Right after the Great Easter Freeze April 2007ad, I said that it was the event we would look back to and say, Yes that was when the food shortage/famine started. I also said that the Great Easter Freeze put us on the course to 5-5-5. $5 Milk-$5 Bread-$5 Gas. Getting close to all 3, y’all. Dead White Male, Virginian & Bill of Rights writer, George Mason said, in advocating only Christian men as rulers: “Christians know that they must give an account on the Last Day. Men are judged in eternity, but Nations are judged in the present. God meets national sin with national calamity.” The calamity is here, y’all. Here at LITM our milk is not free, but our Jersy milk cows, are pastured on good grass, given free access to wonderful clean water, and give us Real Milk. Oh, and we do not pay the government sales tax for our milk.
God save us from 10-10-10
Sola Deo Gloria!
Must be those crazy milk speculators causing this…
Milk prices now topping $6 a gallon
Posted: June 25, 2008 07:57 PM PDT
Updated: June 26, 2008 07:25 PM PDT
Cost of milk related to cost of grain and corn
By Nicole Johnson, Live 5 News
Milk does the body good, but not the pocketbook. It’s now more expensive than gas, topping $6 a gallon at some local grocery stores. The state agriculture commissioner says there are market forces at play, pushing up costs for this calcium-boosting beverage.
We’ve all heard of sticker shock at the pump, but how about sticker shock on the grocery store shelves. Milk costs are skyrocketing nationwide.
Joe Thomas at West Ashley Target says they only sell Target’s Market Pantry brand because name brand milk got so expensive.
“My understanding is, without checking into marketplace specifically, that the Market Pantry brand is about $2 less a gallon than the name brands that are selling nationally,” said Thomas.
Live 5 News called around to several area grocery stores and a gallon of milk cost anywhere from $3-$6 a gallon, for either generic or name brands.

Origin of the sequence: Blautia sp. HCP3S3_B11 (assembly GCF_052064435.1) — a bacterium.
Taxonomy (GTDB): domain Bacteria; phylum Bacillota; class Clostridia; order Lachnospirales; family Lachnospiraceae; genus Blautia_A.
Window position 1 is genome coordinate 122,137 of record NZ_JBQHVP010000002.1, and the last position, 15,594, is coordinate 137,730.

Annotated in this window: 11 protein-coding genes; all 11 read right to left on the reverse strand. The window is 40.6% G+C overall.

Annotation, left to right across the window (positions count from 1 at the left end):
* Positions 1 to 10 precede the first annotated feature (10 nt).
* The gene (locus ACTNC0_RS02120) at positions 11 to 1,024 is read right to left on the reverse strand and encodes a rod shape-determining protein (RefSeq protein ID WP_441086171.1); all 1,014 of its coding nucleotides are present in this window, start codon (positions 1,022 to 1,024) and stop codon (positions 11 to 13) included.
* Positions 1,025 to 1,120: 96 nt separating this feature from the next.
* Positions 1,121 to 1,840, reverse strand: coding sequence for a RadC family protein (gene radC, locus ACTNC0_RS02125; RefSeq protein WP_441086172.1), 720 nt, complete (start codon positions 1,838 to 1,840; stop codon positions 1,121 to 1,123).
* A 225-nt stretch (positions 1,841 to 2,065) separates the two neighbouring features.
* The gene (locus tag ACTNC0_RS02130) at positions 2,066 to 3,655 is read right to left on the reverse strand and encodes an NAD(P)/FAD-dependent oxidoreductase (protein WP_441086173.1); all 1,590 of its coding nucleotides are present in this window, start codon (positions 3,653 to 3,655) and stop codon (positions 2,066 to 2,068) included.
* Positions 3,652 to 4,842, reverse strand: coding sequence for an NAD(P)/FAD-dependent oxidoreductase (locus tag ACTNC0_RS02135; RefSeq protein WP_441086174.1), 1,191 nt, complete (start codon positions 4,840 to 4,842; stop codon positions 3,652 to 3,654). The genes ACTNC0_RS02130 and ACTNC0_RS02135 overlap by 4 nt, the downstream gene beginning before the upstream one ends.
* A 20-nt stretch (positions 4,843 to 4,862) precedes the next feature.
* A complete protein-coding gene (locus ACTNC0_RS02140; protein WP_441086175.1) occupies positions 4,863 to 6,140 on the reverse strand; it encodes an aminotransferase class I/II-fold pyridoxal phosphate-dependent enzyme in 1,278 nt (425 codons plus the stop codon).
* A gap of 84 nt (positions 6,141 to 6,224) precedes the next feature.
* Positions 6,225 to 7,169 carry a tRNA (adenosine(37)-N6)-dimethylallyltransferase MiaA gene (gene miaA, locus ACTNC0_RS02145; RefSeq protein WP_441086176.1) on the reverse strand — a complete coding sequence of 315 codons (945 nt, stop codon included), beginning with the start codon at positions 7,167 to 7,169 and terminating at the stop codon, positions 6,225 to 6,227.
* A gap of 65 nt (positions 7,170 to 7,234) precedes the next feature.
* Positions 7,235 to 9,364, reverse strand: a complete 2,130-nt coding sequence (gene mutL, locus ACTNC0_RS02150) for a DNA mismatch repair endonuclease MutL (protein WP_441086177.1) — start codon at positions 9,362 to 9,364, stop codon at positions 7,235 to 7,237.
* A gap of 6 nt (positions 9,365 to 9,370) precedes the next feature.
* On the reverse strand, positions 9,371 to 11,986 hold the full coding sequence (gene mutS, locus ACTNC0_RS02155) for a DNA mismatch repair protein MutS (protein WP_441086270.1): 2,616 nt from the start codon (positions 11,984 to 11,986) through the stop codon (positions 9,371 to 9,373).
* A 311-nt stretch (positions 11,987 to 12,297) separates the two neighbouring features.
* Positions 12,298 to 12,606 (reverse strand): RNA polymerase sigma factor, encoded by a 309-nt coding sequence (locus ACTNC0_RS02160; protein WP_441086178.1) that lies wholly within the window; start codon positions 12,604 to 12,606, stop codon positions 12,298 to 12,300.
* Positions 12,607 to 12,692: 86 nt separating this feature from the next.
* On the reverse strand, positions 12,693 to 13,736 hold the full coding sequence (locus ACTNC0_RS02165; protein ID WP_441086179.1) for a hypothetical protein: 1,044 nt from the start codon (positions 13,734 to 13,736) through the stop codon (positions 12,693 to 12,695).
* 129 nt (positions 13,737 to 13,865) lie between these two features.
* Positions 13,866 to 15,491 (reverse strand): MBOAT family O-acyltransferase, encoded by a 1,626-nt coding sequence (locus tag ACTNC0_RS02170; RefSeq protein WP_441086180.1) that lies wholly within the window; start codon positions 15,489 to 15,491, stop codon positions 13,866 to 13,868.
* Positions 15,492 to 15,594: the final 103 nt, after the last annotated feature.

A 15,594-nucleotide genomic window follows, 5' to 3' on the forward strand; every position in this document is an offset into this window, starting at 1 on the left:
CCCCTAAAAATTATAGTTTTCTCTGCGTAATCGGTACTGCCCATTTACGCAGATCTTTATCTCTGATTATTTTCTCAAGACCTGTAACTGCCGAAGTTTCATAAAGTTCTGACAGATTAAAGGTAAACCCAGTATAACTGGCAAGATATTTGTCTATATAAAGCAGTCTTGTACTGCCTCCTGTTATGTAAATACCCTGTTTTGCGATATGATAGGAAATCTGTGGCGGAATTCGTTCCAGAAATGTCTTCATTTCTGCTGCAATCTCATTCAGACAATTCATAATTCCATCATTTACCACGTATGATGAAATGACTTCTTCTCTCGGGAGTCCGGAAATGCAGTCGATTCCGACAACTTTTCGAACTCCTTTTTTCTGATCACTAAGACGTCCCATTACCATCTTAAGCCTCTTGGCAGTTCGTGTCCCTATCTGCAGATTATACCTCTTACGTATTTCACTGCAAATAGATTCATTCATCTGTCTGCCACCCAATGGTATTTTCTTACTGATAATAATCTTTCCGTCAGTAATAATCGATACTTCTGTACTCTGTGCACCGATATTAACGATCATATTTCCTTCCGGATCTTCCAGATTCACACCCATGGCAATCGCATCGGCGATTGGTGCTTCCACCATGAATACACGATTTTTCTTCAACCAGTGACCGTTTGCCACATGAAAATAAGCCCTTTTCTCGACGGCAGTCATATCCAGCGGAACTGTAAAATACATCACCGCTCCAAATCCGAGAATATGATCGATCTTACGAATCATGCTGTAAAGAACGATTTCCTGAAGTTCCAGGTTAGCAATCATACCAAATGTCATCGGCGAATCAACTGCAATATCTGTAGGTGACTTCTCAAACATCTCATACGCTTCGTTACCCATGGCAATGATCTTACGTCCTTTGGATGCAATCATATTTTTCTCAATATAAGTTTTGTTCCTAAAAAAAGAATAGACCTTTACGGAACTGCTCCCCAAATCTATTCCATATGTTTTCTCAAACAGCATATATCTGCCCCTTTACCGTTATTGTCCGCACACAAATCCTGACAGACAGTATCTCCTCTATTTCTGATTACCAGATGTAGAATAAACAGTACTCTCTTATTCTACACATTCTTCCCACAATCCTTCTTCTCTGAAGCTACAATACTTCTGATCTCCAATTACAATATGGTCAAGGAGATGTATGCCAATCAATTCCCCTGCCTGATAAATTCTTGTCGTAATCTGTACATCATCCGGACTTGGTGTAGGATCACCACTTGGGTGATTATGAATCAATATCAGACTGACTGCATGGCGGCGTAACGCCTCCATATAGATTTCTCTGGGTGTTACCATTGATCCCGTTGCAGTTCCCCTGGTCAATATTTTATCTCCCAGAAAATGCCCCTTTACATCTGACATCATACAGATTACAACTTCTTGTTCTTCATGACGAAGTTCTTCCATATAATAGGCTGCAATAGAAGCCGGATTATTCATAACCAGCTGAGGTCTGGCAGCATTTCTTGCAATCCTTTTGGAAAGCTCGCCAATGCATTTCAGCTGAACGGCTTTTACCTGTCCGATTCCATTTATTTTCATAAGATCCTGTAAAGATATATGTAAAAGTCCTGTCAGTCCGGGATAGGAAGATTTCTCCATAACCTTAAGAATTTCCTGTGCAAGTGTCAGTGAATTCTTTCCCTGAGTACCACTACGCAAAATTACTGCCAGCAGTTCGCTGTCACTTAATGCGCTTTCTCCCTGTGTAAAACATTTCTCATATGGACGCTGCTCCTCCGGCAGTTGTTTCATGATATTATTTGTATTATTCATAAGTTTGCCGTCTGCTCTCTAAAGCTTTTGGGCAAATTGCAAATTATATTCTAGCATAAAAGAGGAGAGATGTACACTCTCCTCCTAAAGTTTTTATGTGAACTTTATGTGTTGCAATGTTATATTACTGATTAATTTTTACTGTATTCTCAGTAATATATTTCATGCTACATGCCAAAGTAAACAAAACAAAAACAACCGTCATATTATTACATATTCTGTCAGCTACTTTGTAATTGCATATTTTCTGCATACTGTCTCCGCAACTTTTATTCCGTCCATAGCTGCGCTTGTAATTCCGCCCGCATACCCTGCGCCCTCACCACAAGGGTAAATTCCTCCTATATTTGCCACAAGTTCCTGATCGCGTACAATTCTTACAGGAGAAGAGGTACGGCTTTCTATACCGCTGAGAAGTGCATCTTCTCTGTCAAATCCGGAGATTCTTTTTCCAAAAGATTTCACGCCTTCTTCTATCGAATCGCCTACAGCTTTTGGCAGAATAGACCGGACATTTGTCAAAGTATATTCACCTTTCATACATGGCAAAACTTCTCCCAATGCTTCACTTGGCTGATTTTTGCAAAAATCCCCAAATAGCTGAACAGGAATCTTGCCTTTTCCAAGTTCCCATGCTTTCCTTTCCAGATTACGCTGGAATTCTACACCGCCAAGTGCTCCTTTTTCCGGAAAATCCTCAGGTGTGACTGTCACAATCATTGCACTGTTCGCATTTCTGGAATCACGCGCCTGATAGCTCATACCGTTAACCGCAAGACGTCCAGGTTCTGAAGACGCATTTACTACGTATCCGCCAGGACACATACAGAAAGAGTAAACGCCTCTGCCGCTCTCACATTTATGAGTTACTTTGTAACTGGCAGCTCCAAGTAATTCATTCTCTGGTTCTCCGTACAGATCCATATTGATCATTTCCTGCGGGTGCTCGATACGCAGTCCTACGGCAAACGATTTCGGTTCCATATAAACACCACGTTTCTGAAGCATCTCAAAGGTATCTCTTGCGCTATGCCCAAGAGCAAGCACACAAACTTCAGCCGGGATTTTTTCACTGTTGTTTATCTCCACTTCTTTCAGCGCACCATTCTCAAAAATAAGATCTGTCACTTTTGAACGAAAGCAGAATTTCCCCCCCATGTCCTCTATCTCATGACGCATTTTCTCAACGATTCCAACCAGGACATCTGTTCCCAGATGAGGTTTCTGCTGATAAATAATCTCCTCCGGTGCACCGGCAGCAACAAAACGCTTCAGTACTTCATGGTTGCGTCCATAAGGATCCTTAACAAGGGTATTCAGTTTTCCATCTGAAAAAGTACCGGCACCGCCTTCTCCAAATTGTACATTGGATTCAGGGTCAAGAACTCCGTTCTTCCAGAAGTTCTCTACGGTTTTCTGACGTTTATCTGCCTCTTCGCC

The US Department of Agriculture sets milk costs each month, based on market conditions.
“I hate to sound like an economics professor but it is all based on supply and demand,” said SC Agriculture commissioner Hugh Weathers.
South Carolina Ag-Commissioner Hugh Weathers says there are three main reasons for high costs.
1. Demand for milk worldwide is high.
2. Milk supply in Australia and New Zealand low because of drought.
3. Fuel costs to deliver milk from farms to processors are up.
He says the most expensive part of milk production is feeding the cows, and the cost of corn and grain is up.
“This latest episode with the flooding in Iowa will not help because we think we will lose between 2 and 3-million acres of corn,” said Weathers.
Market conditions causing milk costs to soar, while demand is high.
One grocer we spoke to says he got a memo today from his milk manufacturer, saying wholesale costs for milk will be $5.50. He says that means the retail price for that brand of milk will go up effective June 30th
We are all being sold down the river in this year’s election. As the first DOE secretary James Schlesinger said, “We have only two modes—complacency and panic.” Complacency rules, and panic awaits. I don’t know who the next president will be, but I can foresee that anxious day when our leader-to-be exclaims “Oh, no! Oil is $161/barrel! The economy is falling apart! What do we do now?” Don’t say we didn’t warn you.